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US Open – Consumer Sentiment Key in Coming Months

US futures are pointing higher as we approach the final trading session of the week, following yesterday’s big sell-off on Wall Street which appeared to be triggered by a combination of weak earnings and rate hike fears.

Wednesday’s minutes really appear to have worried investors. I think people had begun to believe that the Fed would hold off on rate hikes until next year because of the weakness experienced in the first quarter but Wednesday’s statement suggests that is far from the case. When rate hikes are being discussed alongside weak earnings reports, it’s not surprising that investors are getting a little anxious.

While futures may be moving higher today, I think this is just stocks paring losses from the last couple of session. We’ve seen time and time again this year that when indices are trading around record highs, investors begin to feel uncomfortable. That does not suggest there is a confidence in the markets that there is much upside potential left. If the 17 April lows of 2,081 in the S&P and the 17,748 Dow can be broken in the coming sessions, I worry that a much larger correction could follow.

Trading volumes may be lower today as a result of the bank holiday in much of Europe but we’re still seeing some interesting moves in the markets. Sterling is under pressure this morning following a big miss in the April manufacturing PMI that once again highlighted the UK’s dependence on the services sector – which makes up 78.4% of the economy – to drive economic growth. I’m not sure which component of the report was most worrying, output or prices. Manufacturers are being forced to lower prices as a result of falling overseas demand and I don’t expect this to change any time soon.

We’ll get two similar PMI reports from the US, the official PMI reading and the ISM reading. The ISM number tends to carry a little more weight in the markets as the official reading is a revision of last week’s preliminary release. It is seen rising slightly to 52 in April which is still quite low compared to the levels seen last year. I would hope that if we are going to see a rebound in the economy in the second quarter that this number will pick up a lot more but the US will be facing the same overseas demand challenges that the UK is seeing.

Given the importance of the consumer to the US economy, the UoM consumer sentiment reading will be key. Consumer spending in the first quarter was quite disappointing which has been blamed on the poor weather. This makes me more optimistic about the coming months as lower spending in the first quarter should mean people now have a little extra cash, not to mention the boost to disposable income that the oil price decline has produced. Hopefully this consumer sentiment reading will suggest that spending will pick up significantly going forward.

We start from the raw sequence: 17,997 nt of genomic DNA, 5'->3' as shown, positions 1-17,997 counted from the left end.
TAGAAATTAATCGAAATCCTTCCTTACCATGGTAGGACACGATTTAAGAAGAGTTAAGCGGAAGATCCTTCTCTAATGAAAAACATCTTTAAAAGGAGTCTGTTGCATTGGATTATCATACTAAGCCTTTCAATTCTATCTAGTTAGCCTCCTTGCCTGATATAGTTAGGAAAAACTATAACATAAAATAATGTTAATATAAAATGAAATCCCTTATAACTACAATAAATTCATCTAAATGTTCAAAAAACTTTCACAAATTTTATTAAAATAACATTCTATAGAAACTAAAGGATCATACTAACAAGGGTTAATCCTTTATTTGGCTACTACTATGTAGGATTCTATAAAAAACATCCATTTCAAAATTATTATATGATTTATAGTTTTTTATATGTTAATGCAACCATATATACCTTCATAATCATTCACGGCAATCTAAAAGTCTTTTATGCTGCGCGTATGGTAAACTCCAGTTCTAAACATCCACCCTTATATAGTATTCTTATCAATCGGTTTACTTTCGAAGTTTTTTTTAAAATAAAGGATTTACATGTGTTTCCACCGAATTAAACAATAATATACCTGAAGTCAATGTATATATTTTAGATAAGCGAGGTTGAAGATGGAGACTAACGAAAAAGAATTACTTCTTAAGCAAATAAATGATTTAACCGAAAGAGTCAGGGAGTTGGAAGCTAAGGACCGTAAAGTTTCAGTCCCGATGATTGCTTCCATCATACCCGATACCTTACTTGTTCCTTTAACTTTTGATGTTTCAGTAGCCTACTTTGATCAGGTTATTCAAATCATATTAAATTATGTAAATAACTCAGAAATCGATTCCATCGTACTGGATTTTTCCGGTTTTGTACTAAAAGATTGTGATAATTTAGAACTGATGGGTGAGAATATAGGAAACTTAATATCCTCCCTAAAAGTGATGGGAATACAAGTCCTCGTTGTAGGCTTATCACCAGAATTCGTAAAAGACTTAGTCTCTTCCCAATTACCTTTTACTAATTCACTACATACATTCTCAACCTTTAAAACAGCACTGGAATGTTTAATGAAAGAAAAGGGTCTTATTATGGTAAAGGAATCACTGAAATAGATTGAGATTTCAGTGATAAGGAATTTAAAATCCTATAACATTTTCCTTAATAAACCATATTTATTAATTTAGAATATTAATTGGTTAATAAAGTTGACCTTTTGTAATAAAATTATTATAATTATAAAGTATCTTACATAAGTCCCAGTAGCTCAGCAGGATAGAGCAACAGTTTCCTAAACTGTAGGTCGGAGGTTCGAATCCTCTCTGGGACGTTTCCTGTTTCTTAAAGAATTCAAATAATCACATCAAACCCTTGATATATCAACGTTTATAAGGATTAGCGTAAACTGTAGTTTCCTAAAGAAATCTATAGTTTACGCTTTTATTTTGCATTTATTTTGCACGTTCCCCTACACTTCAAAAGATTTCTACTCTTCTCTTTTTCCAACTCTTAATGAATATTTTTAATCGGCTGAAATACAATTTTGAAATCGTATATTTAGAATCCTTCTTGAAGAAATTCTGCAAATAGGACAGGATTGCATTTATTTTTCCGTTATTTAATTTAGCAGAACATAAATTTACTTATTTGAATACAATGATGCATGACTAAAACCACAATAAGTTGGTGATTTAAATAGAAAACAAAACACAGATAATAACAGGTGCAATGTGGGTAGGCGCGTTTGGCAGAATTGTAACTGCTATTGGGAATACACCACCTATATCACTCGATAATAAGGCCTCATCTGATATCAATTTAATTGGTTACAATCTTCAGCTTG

The S&P is expected to open 6 points higher, the Dow 60 points higher and the Nasdaq 7 points higher.

Economic Calendar [1]

For a look at all of today’s economic events, check out our economic calendar [2].

This article is for general information purposes only. It is not investment advice or a solution to buy or sell securities. Opinions are the authors; not necessarily that of OANDA Corporation or any of its affiliates, subsidiaries, officers or directors. Leveraged trading is high risk and not suitable for all. You could lose all of your deposited funds.

Craig Erlam

Craig Erlam [6]

Senior Market Analyst, UK & EMEA at OANDA [7]
Based in London, Craig Erlam joined OANDA in 2015 as a market analyst. With many years of experience as a financial market analyst and trader, he focuses on both fundamental and technical analysis while producing macroeconomic commentary. His views have been published in the Financial Times, Reuters, The Telegraph and the International Business Times, and he also appears as a regular guest commentator on the BBC, Bloomberg TV, FOX Business and SKY News. Craig holds a full membership to the Society of Technical Analysts and is recognised as a Certified Financial Technician by the International Federation of Technical Analysts.
Craig Erlam
Craig Erlam

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